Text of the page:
Two types of tests were performed: the objective of the first was to test the bottle's ability to maintain a viable culture over a period of several days, and the objective of the second was to compare monoclonal antibody production in the test bottle to production in a conventional roller bottle. Fresh liquid medium was fed to the culture in the test bottle continuously via the rotating spiroid located in the fresh medium reservoir. The diameter of the tubing and the rotation of the rollers were adjusted so as to deliver 100 milliliters of fresh medium per day. An equivalent volume of fresh medium was added manually to the culture in the conventional bottle once each day. A volume of culture medium equal to the amount added each day to both cultures was removed each day from each culture. Cultures grew in batch mode for the first 48 hours; addition of fresh medium was initiated in both bottles at this time. Tests in both the test and conventional bottles were initiated when cell densities reached 200,000 cell/ml.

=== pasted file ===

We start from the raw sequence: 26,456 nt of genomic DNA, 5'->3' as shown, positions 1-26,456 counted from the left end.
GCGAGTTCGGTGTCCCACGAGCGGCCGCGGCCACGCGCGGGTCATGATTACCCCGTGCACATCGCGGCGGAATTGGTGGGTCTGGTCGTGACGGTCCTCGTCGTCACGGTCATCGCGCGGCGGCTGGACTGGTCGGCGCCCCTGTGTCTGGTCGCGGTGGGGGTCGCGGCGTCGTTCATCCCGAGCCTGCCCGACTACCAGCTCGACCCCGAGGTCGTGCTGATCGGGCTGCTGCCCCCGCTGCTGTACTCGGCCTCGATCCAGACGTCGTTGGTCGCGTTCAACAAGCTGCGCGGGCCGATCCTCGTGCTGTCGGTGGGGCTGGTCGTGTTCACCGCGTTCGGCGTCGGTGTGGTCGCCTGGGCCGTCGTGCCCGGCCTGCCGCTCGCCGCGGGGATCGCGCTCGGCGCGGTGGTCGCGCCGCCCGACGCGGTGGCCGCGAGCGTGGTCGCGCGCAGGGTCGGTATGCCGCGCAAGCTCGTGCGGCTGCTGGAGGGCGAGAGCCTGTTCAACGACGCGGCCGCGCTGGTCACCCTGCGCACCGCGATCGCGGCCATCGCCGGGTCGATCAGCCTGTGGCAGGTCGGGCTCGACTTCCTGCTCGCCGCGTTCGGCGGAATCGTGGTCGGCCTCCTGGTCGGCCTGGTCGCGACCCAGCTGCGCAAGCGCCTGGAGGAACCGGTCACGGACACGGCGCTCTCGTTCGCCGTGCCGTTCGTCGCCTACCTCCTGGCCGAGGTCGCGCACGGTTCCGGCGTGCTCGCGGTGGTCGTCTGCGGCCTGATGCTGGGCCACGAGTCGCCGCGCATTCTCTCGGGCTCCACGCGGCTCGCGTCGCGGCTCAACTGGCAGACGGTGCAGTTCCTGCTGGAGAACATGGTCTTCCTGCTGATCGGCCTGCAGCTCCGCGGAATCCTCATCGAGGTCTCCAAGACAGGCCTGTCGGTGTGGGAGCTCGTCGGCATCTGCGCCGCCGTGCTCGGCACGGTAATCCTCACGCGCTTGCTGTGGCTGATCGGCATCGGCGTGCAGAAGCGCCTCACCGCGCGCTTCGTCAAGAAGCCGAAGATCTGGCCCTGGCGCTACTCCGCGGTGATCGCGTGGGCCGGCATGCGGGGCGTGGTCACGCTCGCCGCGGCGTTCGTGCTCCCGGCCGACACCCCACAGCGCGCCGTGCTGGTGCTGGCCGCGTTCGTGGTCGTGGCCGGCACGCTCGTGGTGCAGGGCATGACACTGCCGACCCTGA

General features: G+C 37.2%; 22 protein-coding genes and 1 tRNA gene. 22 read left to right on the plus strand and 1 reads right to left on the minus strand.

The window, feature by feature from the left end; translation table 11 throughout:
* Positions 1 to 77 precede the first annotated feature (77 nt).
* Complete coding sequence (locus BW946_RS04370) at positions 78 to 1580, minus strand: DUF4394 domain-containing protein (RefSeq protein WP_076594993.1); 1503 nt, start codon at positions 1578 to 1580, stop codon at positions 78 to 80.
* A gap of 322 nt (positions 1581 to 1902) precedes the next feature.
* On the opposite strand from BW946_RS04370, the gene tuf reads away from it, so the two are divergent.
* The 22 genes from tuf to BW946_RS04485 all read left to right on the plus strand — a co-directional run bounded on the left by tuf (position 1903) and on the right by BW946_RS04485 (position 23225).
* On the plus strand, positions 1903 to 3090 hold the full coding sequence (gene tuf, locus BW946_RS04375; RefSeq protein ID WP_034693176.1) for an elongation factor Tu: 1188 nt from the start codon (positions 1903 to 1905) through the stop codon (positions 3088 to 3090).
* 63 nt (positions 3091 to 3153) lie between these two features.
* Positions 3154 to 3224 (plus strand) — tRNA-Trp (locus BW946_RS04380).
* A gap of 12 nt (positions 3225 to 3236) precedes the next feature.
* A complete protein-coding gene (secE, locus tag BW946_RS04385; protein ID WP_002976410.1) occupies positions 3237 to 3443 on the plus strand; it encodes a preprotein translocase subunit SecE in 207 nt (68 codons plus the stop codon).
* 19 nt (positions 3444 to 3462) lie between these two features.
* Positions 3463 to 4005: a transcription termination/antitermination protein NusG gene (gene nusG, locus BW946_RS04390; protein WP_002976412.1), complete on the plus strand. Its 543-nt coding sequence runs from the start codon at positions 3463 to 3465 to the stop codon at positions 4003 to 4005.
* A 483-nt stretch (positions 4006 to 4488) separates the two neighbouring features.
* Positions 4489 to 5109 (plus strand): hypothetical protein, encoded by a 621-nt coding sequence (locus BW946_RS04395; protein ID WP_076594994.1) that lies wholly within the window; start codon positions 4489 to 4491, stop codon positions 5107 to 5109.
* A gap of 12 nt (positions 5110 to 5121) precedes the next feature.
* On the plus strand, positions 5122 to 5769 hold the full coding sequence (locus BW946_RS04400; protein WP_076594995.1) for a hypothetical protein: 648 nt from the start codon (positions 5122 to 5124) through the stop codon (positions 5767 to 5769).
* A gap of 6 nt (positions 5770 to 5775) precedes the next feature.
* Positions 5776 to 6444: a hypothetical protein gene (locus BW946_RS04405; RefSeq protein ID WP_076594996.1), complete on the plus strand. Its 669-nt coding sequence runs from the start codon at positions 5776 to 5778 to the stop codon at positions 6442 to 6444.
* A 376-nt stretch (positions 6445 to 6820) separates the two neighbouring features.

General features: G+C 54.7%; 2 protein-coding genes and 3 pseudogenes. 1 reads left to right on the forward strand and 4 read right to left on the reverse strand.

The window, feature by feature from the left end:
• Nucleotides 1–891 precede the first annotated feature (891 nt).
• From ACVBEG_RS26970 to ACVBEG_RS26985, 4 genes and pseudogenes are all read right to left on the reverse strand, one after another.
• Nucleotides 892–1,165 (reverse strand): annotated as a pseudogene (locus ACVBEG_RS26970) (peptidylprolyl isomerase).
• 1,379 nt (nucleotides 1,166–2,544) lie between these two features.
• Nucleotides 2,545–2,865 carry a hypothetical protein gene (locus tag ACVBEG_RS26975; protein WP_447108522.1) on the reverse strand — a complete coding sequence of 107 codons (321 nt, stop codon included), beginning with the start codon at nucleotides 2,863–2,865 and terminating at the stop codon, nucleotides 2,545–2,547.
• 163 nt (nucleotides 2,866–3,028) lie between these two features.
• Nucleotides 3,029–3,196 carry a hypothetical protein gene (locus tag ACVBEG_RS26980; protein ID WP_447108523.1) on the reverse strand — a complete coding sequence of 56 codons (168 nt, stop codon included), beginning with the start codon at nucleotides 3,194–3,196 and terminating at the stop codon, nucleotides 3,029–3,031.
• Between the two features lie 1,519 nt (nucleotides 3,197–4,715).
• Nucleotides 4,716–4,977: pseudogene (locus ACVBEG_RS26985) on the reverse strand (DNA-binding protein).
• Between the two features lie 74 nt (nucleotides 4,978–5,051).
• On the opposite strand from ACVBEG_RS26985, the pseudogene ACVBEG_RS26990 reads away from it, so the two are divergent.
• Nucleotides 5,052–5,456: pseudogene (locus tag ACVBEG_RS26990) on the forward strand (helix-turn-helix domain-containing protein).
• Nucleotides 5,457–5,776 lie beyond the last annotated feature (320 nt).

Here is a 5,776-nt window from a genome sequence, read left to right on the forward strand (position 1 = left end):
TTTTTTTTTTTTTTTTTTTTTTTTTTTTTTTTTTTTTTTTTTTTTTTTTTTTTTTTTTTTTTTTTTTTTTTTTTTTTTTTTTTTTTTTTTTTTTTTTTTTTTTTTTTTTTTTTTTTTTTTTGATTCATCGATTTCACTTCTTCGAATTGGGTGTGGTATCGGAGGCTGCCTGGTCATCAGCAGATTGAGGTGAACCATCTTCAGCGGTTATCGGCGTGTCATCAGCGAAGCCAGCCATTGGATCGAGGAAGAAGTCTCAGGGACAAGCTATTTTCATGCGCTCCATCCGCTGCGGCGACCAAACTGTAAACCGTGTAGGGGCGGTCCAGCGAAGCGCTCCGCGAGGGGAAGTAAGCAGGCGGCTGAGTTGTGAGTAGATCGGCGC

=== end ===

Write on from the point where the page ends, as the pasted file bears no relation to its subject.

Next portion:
FIG. 2 shows the results of the test to determine the test bottle's ability to maintain a viable cell culture over a period of several days. The test was conducted with a 200 ml operating volume and a dilution rate of 50 percent, meaning 100 ml of fluid was added and removed each day. The figure shows both total and viable cell counts over a ten day period. As seen in the figure, steady-state viable cell density is 690,000 cells/ml and the steady-state total cell density is 770,000 cells/ml, a viability equal to a very acceptable 90%.

FIG. 3 shows results of the test to compare monoclonal antibody production in the test bottle to production in a conventional roller bottle. This test was conducted with a dilution rate equal to 37.7%. As calculated from data in the figure, steady-state antibody production is 41.2 μg/ml/day in the test and 40.3 μg/ml/day in the conventional roller bottle.